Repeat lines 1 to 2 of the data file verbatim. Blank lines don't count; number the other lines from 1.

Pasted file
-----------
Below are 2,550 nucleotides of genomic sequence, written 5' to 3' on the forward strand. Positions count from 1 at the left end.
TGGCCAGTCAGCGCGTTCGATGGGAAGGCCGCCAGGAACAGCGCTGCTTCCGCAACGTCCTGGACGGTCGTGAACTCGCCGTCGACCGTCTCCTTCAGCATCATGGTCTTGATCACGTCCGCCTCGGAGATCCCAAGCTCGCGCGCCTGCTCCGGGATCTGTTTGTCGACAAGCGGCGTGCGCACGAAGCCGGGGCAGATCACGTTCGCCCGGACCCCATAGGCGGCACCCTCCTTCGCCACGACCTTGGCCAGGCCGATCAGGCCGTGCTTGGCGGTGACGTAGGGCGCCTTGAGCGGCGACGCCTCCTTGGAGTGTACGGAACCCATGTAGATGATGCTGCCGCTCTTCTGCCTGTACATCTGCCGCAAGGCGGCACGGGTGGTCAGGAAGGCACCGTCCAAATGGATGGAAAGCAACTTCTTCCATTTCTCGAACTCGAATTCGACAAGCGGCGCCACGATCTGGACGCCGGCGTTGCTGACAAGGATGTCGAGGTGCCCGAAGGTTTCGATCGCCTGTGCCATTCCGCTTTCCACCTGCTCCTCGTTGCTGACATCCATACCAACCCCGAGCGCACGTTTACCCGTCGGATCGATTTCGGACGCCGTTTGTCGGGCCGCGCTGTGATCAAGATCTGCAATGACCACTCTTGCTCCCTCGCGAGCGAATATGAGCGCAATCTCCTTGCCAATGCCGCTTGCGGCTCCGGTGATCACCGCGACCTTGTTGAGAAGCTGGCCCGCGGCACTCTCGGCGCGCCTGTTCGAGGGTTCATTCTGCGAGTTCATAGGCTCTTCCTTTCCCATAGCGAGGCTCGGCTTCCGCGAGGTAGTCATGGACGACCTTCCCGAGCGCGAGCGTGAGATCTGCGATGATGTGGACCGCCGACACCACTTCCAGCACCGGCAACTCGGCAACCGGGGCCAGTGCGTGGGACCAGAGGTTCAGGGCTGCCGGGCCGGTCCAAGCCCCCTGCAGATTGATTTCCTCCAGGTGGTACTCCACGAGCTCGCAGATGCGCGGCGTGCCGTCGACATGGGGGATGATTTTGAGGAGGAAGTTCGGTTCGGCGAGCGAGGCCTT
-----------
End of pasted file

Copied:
Below are 2,550 nucleotides of genomic sequence, written 5' to 3' on the forward strand. Positions count from 1 at the left end.
TGGCCAGTCAGCGCGTTCGATGGGAAGGCCGCCAGGAACAGCGCTGCTTCCGCAACGTCCTGGACGGTCGTGAACTCGCCGTCGACCGTCTCCTTCAGCATCATGGTCTTGATCACGTCCGCCTCGGAGATCCCAAGCTCGCGCGCCTGCTCCGGGATCTGTTTGTCGACAAGCGGCGTGCGCACGAAGCCGGGGCAGATCACGTTCGCCCGGACCCCATAGGCGGCACCCTCCTTCGCCACGACCTTGGCCAGGCCGATCAGGCCGTGCTTGGCGGTGACGTAGGGCGCCTTGAGCGGCGACGCCTCCTTGGAGTGTACGGAACCCATGTAGATGATGCTGCCGCTCTTCTGCCTGTACATCTGCCGCAAGGCGGCACGGGTGGTCAGGAAGGCACCGTCCAAATGGATGGAAAGCAACTTCTTCCATTTCTCGAACTCGAATTCGACAAGCGGCGCCACGATCTGGACGCCGGCGTTGCTGACAAGGATGTCGAGGTGCCCGAAGGTTTCGATCGCCTGTGCCATTCCGCTTTCCACCTGCTCCTCGTTGCTGACATCCATACCAACCCCGAGCGCACGTTTACCCGTCGGATCGATTTCGGACGCCGTTTGTCGGGCCGCGCTGTGATCAAGATCTGCAATGACCACTCTTGCTCCCTCGCGAGCGAATATGAGCGCAATCTCCTTGCCAATGCCGCTTGCGGCTCCGGTGATCACCGCGACCTTGTTGAGAAGCTGGCCCGCGGCACTCTCGGCGCGCCTGTTCGAGGGTTCATTCTGCGAGTTCATAGGCTCTTCCTTTCCCATAGCGAGGCTCGGCTTCCGCGAGGTAGTCATGGACGACCTTCCCGAGCGCGAGCGTGAGATCTGCGATGATGTGGACCGCCGACACCACTTCCAGCACCGGCAACTCGGCAACCGGGGCCAGTGCGTGGGACCAGAGGTTCAGGGCTGCCGGGCCGGTCCAAGCCCCCTGCAGATTGATTTCCTCCAGGTGGTACTCCACGAGCTCGCAGATGCGCGGCGTGCCGTCGACATGGGGGATGATTTTGAGGAGGAAGTTCGGTTCGGCGAGCGAGGCCTT